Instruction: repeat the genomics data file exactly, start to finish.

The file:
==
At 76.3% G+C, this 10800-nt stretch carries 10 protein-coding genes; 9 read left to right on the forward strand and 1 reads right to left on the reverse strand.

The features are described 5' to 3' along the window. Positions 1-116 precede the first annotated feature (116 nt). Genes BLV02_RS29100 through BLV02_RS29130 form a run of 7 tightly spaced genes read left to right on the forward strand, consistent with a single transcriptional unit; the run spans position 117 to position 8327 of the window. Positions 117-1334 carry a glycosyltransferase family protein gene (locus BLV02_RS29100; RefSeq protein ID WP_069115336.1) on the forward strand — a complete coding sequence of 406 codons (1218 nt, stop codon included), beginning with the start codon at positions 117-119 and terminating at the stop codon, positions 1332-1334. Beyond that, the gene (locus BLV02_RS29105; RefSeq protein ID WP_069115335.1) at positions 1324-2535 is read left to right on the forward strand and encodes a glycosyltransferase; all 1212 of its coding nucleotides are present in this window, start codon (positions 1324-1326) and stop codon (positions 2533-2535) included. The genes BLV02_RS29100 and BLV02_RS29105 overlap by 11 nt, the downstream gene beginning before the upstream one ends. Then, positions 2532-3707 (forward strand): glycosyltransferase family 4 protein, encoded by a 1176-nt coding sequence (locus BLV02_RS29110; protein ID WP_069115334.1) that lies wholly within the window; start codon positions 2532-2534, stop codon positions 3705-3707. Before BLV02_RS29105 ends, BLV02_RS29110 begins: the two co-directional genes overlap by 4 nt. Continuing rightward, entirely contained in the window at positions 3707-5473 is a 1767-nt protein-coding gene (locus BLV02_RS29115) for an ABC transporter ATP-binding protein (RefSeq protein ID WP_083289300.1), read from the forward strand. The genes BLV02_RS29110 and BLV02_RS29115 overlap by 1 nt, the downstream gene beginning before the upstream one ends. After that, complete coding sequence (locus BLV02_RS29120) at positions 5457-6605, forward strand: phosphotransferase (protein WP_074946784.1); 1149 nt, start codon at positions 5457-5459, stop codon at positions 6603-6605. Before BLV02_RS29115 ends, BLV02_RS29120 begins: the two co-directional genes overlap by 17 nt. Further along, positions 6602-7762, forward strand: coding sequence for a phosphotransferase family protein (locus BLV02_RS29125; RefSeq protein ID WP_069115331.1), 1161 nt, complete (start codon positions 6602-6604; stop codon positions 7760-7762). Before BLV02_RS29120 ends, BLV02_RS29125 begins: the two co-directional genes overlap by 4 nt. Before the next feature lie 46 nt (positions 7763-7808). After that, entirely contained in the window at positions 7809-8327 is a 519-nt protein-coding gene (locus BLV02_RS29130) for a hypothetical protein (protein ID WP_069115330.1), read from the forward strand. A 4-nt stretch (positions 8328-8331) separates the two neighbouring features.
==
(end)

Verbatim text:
At 76.3% G+C, this 10800-nt stretch carries 10 protein-coding genes; 9 read left to right on the forward strand and 1 reads right to left on the reverse strand.

The features are described 5' to 3' along the window. Positions 1-116 precede the first annotated feature (116 nt). Genes BLV02_RS29100 through BLV02_RS29130 form a run of 7 tightly spaced genes read left to right on the forward strand, consistent with a single transcriptional unit; the run spans position 117 to position 8327 of the window. Positions 117-1334 carry a glycosyltransferase family protein gene (locus BLV02_RS29100; RefSeq protein ID WP_069115336.1) on the forward strand — a complete coding sequence of 406 codons (1218 nt, stop codon included), beginning with the start codon at positions 117-119 and terminating at the stop codon, positions 1332-1334. Beyond that, the gene (locus BLV02_RS29105; RefSeq protein ID WP_069115335.1) at positions 1324-2535 is read left to right on the forward strand and encodes a glycosyltransferase; all 1212 of its coding nucleotides are present in this window, start codon (positions 1324-1326) and stop codon (positions 2533-2535) included. The genes BLV02_RS29100 and BLV02_RS29105 overlap by 11 nt, the downstream gene beginning before the upstream one ends. Then, positions 2532-3707 (forward strand): glycosyltransferase family 4 protein, encoded by a 1176-nt coding sequence (locus BLV02_RS29110; protein ID WP_069115334.1) that lies wholly within the window; start codon positions 2532-2534, stop codon positions 3705-3707. Before BLV02_RS29105 ends, BLV02_RS29110 begins: the two co-directional genes overlap by 4 nt. Continuing rightward, entirely contained in the window at positions 3707-5473 is a 1767-nt protein-coding gene (locus BLV02_RS29115) for an ABC transporter ATP-binding protein (RefSeq protein ID WP_083289300.1), read from the forward strand. The genes BLV02_RS29110 and BLV02_RS29115 overlap by 1 nt, the downstream gene beginning before the upstream one ends. After that, complete coding sequence (locus BLV02_RS29120) at positions 5457-6605, forward strand: phosphotransferase (protein WP_074946784.1); 1149 nt, start codon at positions 5457-5459, stop codon at positions 6603-6605. Before BLV02_RS29115 ends, BLV02_RS29120 begins: the two co-directional genes overlap by 17 nt. Further along, positions 6602-7762, forward strand: coding sequence for a phosphotransferase family protein (locus BLV02_RS29125; RefSeq protein ID WP_069115331.1), 1161 nt, complete (start codon positions 6602-6604; stop codon positions 7760-7762). Before BLV02_RS29120 ends, BLV02_RS29125 begins: the two co-directional genes overlap by 4 nt. Before the next feature lie 46 nt (positions 7763-7808). After that, entirely contained in the window at positions 7809-8327 is a 519-nt protein-coding gene (locus BLV02_RS29130) for a hypothetical protein (protein ID WP_069115330.1), read from the forward strand. A 4-nt stretch (positions 8328-8331) separates the two neighbouring features.